An integral part of a classical education is the idea of the trivium and how it guides teaching methods at each of the three stages of learning – grammar, logic, and rhetoric. Can physical education follow this model? As a dancer and dance instructor, I believe physical education does follow this model.
A student may start dancing as soon as they can walk, but true ballet training typically starts between six and eight years of age depending on how aware a child is of how her body moves. This begins the grammar stage of her ballet studies.
In my classes for 6-10 year olds (grammar age)
, the students are taught terminology. They memorize many steps and basic technical elements of dance. More new knowledge is thrown at them in those first few years than at any other time in dance training. Dancers must memorize the steps, their French names, and sometimes the English translation. The main focus in a performance piece will often be memorization of the steps. Some times the execution is correct, but often you get one or the other – execution or memory.
Somewhere between ages eight and twelve, students cross over into the logic stage of dance. One day you repeat “lift through your center and stretch your legs” for the millionth time, and they think about it. All the instructions you have given finally click. A light bulb goes on. They do all of those little things – engage their abs, press their shoulders down, spot – and they execute an amazing double pirouette.
Those really are the moments I teach for!
The logic stage continues as they go through good days when everything clicks and bad days when they forget what they did in the last class. They are learning to work with their growing bodies and gain control of themselves. They argue with you – “I did lift my elbows!” (This is when a smart phone comes in handy, one quick video and they understand – their body is not doing what their brain is telling it to do.)
Eventually, they reach the rhetoric stage. They now have control of their bodies; they have learned how dance steps connect to music. They can take a simple step and put so much emotion and energy into it that a simple walk is beautiful to watch. They execute the most difficult steps with ease.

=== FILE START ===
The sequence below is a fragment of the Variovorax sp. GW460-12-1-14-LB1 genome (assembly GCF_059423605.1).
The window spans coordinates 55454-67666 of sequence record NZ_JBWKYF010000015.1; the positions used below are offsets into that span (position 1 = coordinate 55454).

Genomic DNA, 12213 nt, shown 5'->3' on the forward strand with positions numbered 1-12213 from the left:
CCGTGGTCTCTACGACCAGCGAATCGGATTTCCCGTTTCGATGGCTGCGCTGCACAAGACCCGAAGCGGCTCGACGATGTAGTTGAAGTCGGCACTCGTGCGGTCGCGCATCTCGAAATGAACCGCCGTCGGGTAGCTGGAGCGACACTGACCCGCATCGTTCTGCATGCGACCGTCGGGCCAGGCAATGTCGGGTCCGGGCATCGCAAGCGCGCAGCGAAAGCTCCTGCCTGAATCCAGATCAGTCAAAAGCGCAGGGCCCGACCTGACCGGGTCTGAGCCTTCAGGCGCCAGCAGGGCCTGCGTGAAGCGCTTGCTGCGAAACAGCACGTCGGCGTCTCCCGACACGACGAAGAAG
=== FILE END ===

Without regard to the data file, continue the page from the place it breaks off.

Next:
They share their art. They perform. They teach. They choreograph. But they never stop growing and learning themselves. There is always room for improvement. They realize that practicing basics with six year olds can improve their dancing as much as the most advanced classes, just in a different way. They understand the long process they have come through.
As with anything – kids move through these stages at different paces. A child with natural ability will excel just as a child who is good at math will progress faster than other kids her age. Likewise, a very determined child will develop faster than the recreational student, but eventually, they all get there.
So many sports follow the same ideas. Each age has a different focus – learn the skills, develop strength and control of body (just as a student develops strength of mind in the logic stage of studies), and then use the strength, logic, and reasoning abilities to develop strategies on the court or field.
A PE class may not seem classical, but the pursuit of a single sport or physical art form will lead a child through the path of a classical education.
I do not think every child should pursue a sport as an elite athlete, preparing for college competition or professional status. I do, however, believe that all children will benefit from the study of one athletic form throughout childhood. That ability will carry forward into adulthood as an appreciation for the game or art as well as giving them a way to maintain physical activity that does not feel like work.
Cheryl–Cheryl is a singing, dancing, baking, homeschooling mom of three. She has danced her whole life and taught ballet and theatre for most of her adult life. Her favorite pastime has always been cooking and baking, and as a Pampered Chef Independent Consultant she gets to share that love with others. Home educating her three children has been and continues to be one of her greatest learning experiences! It is an adventure she is ready to continue.